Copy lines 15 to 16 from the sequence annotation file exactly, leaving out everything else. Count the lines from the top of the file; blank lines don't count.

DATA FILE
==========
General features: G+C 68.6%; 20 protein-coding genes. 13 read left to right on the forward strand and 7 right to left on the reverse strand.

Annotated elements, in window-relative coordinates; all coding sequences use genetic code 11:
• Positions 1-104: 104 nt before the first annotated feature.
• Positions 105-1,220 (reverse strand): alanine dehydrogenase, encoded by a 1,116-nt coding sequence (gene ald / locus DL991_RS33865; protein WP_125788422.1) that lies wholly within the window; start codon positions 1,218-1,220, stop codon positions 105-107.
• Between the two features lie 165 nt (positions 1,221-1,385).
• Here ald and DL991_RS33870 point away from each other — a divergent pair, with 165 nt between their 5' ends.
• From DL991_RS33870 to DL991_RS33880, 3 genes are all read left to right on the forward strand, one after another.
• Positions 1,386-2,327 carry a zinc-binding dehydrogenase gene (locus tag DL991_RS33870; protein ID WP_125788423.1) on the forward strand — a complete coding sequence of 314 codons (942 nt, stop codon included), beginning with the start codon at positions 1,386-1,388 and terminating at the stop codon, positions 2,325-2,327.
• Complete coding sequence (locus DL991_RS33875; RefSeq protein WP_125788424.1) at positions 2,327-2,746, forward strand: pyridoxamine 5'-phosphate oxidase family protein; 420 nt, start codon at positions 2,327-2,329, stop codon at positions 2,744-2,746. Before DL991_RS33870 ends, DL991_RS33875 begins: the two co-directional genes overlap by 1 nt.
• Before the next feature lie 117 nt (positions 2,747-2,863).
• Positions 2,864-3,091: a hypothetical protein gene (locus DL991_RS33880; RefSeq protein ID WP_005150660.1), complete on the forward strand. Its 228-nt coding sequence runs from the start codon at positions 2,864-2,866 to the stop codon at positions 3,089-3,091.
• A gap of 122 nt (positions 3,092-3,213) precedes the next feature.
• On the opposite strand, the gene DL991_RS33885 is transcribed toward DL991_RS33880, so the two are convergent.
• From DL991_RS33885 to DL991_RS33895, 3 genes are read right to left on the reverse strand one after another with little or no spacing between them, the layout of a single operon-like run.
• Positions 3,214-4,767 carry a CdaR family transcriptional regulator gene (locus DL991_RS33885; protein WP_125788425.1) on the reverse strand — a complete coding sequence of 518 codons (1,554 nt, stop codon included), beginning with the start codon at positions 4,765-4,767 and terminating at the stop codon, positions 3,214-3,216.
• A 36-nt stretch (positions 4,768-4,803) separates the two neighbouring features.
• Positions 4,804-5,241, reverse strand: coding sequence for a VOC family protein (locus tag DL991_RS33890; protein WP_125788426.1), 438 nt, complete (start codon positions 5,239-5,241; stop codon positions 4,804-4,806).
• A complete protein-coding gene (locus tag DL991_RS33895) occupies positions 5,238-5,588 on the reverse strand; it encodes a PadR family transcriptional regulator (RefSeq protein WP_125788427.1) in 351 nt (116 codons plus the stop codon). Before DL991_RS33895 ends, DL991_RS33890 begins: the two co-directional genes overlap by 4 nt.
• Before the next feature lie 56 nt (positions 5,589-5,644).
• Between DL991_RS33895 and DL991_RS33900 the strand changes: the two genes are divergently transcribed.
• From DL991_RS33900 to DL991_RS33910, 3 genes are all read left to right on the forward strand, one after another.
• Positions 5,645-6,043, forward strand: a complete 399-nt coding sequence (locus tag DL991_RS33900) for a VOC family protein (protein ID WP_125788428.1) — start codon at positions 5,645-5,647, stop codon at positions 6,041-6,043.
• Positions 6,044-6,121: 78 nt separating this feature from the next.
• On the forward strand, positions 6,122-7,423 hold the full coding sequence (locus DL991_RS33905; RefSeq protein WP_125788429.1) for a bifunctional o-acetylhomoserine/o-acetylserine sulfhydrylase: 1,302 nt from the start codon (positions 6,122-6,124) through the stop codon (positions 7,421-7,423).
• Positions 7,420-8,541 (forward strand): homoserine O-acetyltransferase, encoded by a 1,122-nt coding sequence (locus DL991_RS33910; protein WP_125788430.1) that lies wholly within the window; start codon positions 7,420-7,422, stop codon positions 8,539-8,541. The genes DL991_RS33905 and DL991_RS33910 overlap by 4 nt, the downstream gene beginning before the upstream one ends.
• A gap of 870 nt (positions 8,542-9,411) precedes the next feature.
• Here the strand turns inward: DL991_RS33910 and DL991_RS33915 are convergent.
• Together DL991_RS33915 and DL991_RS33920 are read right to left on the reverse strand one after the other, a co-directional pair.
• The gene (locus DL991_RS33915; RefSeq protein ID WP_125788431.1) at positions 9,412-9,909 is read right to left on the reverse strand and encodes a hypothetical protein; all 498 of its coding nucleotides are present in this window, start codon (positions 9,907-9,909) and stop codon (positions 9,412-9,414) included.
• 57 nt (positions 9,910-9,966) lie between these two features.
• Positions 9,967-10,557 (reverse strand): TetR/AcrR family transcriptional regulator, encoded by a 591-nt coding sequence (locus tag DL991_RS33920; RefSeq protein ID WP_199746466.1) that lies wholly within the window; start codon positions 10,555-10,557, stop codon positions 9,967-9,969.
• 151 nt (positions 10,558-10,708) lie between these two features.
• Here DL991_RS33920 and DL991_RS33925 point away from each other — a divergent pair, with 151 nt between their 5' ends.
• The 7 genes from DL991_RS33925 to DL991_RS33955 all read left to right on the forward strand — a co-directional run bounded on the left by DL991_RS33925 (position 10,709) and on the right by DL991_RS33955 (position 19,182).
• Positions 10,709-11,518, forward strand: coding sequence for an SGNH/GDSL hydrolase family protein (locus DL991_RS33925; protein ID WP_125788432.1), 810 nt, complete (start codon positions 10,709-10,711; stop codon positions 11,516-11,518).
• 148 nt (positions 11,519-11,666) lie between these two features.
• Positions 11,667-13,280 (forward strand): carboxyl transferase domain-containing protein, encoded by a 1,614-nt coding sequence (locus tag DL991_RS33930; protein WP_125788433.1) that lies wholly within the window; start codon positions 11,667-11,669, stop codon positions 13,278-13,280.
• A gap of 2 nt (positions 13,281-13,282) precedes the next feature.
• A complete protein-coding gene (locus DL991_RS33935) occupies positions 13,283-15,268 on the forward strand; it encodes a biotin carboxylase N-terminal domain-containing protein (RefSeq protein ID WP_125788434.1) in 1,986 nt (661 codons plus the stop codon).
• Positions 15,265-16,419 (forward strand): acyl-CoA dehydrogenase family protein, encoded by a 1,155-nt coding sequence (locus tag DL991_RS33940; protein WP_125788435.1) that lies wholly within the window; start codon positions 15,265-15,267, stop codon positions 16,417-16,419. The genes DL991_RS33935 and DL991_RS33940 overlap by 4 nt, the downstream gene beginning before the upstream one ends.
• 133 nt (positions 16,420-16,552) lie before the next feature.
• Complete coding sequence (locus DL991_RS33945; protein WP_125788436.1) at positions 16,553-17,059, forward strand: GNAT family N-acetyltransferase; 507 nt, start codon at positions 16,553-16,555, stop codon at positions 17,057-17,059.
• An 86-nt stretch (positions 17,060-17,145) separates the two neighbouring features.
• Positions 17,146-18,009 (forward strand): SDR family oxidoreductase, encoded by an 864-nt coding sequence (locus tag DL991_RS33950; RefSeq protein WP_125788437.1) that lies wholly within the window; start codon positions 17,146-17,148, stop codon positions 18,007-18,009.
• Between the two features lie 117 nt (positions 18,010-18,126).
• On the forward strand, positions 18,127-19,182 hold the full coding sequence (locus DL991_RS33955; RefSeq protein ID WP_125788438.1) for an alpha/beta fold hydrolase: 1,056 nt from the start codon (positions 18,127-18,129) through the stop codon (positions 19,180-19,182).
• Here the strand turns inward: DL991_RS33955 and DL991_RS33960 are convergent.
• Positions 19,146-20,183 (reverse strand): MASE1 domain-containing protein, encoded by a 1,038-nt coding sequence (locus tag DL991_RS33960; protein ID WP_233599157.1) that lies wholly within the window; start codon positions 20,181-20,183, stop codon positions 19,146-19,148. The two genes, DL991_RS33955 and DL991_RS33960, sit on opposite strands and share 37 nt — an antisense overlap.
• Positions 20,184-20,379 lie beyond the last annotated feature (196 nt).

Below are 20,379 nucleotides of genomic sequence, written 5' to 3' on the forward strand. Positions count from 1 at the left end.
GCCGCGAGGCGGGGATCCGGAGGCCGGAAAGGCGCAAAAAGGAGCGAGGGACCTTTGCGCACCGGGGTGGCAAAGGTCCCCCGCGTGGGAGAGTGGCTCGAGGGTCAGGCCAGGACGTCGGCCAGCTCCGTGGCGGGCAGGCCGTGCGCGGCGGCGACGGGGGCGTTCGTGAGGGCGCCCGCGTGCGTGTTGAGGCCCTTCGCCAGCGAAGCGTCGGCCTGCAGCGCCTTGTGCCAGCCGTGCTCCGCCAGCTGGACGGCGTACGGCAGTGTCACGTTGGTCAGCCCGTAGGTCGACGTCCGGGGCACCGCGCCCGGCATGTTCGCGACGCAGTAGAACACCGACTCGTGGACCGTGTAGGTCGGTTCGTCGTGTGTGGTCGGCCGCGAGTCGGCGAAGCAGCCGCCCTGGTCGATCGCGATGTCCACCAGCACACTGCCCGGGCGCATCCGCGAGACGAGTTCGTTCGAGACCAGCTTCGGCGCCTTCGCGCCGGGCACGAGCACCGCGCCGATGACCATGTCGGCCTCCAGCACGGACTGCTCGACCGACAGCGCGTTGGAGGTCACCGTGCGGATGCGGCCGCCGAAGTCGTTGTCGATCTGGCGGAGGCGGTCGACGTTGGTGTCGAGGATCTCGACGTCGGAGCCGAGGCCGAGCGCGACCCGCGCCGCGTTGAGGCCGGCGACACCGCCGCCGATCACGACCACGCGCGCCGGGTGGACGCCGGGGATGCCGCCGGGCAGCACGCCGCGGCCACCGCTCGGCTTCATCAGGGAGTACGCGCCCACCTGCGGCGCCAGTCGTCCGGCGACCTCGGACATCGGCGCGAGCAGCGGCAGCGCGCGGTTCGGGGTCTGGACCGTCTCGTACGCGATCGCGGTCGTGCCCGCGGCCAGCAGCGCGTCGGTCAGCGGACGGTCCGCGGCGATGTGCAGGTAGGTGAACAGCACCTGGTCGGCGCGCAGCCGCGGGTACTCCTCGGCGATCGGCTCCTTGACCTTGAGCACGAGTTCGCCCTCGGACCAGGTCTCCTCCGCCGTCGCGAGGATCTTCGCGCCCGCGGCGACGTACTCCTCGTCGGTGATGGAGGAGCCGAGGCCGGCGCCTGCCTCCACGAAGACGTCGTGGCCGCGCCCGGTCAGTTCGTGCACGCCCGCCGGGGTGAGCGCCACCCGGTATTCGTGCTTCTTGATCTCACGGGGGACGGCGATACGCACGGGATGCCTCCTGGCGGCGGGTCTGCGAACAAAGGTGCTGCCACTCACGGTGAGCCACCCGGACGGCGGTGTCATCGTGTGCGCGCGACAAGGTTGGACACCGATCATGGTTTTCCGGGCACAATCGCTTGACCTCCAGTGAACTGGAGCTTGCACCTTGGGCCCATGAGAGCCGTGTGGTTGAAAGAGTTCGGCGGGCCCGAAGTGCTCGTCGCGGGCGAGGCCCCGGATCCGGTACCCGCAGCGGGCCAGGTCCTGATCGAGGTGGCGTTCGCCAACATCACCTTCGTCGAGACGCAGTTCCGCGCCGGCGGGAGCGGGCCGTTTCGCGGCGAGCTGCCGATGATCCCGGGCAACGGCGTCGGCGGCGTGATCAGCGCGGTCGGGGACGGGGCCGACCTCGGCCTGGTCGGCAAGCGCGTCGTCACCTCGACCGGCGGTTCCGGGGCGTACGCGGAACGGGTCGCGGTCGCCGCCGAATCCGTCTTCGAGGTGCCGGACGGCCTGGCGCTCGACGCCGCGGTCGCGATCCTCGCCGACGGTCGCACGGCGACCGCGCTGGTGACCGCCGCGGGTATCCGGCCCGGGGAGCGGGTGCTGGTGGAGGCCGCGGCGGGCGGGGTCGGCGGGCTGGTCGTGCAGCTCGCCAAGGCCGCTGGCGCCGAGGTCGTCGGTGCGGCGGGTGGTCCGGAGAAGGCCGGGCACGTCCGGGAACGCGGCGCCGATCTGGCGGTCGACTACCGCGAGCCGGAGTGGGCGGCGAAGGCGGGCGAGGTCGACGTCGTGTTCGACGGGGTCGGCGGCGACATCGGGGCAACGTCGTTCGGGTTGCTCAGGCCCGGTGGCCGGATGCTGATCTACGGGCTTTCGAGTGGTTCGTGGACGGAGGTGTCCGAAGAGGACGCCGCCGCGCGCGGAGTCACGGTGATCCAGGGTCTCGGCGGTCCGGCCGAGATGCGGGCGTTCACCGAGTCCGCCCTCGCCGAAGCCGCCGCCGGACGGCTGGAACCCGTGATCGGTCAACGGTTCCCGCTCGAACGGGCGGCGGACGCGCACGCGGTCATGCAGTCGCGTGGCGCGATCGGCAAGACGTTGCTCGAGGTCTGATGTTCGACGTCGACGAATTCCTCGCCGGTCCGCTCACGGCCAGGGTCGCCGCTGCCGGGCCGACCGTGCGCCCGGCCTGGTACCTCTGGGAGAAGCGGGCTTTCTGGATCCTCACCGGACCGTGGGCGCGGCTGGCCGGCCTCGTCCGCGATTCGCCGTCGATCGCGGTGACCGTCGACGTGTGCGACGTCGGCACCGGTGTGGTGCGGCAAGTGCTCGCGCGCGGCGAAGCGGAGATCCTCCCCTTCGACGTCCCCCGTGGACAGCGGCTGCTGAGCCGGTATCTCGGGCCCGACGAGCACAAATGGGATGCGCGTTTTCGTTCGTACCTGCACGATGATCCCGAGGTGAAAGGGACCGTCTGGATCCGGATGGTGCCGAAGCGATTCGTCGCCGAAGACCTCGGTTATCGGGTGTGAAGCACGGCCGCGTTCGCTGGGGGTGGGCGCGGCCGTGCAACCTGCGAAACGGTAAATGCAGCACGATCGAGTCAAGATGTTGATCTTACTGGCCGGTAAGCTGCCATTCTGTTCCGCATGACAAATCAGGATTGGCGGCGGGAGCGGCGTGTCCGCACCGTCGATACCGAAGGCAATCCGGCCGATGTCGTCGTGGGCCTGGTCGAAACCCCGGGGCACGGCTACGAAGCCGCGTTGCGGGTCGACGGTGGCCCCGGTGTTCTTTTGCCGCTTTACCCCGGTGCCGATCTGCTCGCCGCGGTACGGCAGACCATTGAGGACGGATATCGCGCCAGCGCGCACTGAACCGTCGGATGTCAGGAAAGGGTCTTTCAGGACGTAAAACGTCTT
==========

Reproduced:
• Positions 3,214-4,767 carry a CdaR family transcriptional regulator gene (locus DL991_RS33885; protein WP_125788425.1) on the reverse strand — a complete coding sequence of 518 codons (1,554 nt, stop codon included), beginning with the start codon at positions 4,765-4,767 and terminating at the stop codon, positions 3,214-3,216.
• A 36-nt stretch (positions 4,768-4,803) separates the two neighbouring features.